From 780 men only 68 available at roll call next day.

I am probably telling you things that you already know, but hope this helps in some way.

Cheers,

Sean.

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In his book 'The First Day of the Somme', Martin Middlebrook gives casualty figures which show that 34th Division suffered the heaviest loss of any Division, with 6,380 killed, wounded or missing. (The next heaviest losses were 29th Division with 5,240.) The Tyneside Scottish and Tyneside Irish suffered more casualties than any other Brigades in the Battle. Middlebrook gives the following figures: 4th Tyneside Scottish, 19 officers, 629 men; 1st Tyneside Irish, 18 and 602; 1st TS, 27 and 557; 4th TI, 20 and 519; 3rd TS, 20 and 517. (The other battalions are not specifically mentioned as they had less than 500 casualties.).

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Thanks Sean ... however, remember I'm seeking Regimental total ... not individual battalions.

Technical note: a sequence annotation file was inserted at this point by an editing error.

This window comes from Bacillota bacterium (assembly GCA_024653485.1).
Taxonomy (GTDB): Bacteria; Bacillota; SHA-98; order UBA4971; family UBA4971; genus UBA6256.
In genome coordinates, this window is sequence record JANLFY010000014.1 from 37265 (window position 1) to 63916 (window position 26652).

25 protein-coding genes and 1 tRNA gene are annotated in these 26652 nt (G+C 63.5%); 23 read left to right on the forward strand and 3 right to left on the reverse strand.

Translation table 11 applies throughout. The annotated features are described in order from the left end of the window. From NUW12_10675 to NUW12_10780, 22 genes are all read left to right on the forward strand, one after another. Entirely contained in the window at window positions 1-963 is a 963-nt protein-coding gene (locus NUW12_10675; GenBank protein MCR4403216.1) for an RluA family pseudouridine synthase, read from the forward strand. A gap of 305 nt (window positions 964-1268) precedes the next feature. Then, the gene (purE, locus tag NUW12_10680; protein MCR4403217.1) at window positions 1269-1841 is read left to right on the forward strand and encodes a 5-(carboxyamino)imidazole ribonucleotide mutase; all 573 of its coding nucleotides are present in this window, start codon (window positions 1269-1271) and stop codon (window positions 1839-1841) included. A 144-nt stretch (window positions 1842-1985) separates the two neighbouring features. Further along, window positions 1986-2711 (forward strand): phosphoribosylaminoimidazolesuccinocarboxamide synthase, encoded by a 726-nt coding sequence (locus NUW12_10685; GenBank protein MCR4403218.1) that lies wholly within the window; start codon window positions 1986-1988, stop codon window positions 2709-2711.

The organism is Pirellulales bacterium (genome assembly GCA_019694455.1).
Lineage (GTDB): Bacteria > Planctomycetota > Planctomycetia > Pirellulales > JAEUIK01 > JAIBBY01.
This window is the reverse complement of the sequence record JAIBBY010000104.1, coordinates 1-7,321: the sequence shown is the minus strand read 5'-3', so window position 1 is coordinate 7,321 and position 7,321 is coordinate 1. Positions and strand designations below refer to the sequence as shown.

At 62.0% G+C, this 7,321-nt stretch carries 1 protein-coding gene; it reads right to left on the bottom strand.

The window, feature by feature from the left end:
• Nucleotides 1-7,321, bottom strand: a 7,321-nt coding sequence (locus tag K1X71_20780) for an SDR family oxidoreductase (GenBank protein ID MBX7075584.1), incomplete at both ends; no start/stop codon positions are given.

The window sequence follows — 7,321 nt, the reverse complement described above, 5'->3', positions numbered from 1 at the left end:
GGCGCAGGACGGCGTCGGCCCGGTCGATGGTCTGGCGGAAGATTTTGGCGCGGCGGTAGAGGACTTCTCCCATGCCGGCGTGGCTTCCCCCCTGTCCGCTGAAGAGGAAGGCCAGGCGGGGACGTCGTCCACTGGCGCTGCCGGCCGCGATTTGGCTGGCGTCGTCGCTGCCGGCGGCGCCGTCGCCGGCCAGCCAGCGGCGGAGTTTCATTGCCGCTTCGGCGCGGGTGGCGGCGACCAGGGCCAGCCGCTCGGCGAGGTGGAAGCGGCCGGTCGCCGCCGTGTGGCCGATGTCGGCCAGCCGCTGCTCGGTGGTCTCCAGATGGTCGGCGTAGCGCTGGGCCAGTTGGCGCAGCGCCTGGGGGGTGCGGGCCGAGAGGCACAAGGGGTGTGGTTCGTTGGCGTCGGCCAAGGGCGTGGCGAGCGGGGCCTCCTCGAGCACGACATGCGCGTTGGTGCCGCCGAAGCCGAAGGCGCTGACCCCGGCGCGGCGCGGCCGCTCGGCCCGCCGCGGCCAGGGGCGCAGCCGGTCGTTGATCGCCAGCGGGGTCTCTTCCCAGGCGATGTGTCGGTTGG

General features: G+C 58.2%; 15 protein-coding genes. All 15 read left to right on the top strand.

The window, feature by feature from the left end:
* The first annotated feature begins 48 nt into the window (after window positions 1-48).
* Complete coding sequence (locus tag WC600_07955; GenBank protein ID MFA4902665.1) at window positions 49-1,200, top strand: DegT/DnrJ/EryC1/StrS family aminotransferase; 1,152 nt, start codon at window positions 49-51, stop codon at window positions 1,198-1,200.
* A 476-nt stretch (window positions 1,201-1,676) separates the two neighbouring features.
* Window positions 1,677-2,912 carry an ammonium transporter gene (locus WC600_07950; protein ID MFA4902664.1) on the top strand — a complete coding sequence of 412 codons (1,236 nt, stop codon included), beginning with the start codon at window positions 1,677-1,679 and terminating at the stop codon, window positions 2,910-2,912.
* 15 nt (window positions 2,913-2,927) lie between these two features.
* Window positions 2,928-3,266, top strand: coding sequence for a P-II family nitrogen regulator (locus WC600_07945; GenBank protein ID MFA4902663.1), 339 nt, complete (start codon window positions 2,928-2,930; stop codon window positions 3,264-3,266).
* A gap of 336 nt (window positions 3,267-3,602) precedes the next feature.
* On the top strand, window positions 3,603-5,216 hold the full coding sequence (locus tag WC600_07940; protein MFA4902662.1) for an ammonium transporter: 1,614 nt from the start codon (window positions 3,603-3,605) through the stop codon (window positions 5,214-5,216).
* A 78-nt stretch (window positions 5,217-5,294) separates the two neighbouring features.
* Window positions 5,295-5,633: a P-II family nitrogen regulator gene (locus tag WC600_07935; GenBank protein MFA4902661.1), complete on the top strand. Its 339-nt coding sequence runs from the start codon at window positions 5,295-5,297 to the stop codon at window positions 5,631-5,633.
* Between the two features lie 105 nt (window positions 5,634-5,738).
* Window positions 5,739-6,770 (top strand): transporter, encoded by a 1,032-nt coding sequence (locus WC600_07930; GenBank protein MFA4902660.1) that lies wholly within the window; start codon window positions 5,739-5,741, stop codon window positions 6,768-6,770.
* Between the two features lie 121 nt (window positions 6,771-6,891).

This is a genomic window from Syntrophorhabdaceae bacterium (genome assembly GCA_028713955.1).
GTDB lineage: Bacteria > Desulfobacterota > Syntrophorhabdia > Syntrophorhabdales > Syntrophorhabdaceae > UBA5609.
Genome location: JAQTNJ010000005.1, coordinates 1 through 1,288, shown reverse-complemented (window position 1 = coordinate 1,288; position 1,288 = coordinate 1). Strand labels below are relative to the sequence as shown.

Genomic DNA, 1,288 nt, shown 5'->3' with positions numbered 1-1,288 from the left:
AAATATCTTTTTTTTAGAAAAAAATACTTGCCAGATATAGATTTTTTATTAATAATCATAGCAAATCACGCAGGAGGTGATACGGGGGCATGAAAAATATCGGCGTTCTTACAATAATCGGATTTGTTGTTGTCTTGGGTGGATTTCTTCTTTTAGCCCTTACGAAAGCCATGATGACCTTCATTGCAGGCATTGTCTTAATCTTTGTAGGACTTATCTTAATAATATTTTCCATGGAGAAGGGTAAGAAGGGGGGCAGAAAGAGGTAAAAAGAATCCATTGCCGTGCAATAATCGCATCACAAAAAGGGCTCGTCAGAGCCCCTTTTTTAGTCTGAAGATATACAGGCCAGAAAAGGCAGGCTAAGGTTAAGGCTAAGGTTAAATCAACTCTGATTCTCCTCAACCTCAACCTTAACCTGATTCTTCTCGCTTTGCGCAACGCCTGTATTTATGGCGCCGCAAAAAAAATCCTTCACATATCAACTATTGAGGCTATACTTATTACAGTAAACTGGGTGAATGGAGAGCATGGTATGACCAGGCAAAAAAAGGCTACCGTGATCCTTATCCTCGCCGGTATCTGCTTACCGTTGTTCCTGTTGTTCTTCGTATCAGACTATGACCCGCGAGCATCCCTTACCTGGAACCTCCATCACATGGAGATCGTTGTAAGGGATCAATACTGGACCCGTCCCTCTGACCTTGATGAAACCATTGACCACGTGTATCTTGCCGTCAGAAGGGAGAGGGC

Des

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Des

These are men died on that date

Bedford.…………………………95

Border…………………………..475

Cheshire………………………….54

Devon………………………….387

Dorset……………………………68

DoW West Riding………………52

Durham L I……………………..208

East Lancs ………………………409

East Surrey………………………140

East Yorks……………………….161

Essex…………………………….207

Gordons………………………….125

Hampshire………………………226

HLI………………………………446

KO Royal Lancaster…………….122

KOSB……………………………133

KOYLI…………………………...760

Lancashire Fus………………….572

Leicester………………………….13

London All……………………..1932

MG Corps………………………222

Manchester…………………….704

Middlesex………………………541

Monmouth………………………49

Norfolk………………………….107

Northants………………………..34

N Staffs…………………………225

Northumberland Fus…………..1647

Royal West Kent…………………29

Rifle Bde……………………….192

Royal Berks……………………256

Royal Dublin Fus………………121

Royal Engineers……………….119

RFA……………………………..69

Royal Fusiliers………………..252

RGA……………………………11

Royal Inniskilling Fus……….832

Royal Irish Fus………………236

Royal Irish Rifles…………….954

Royal Irish Regt……………….8

Royal Newfoundland…………243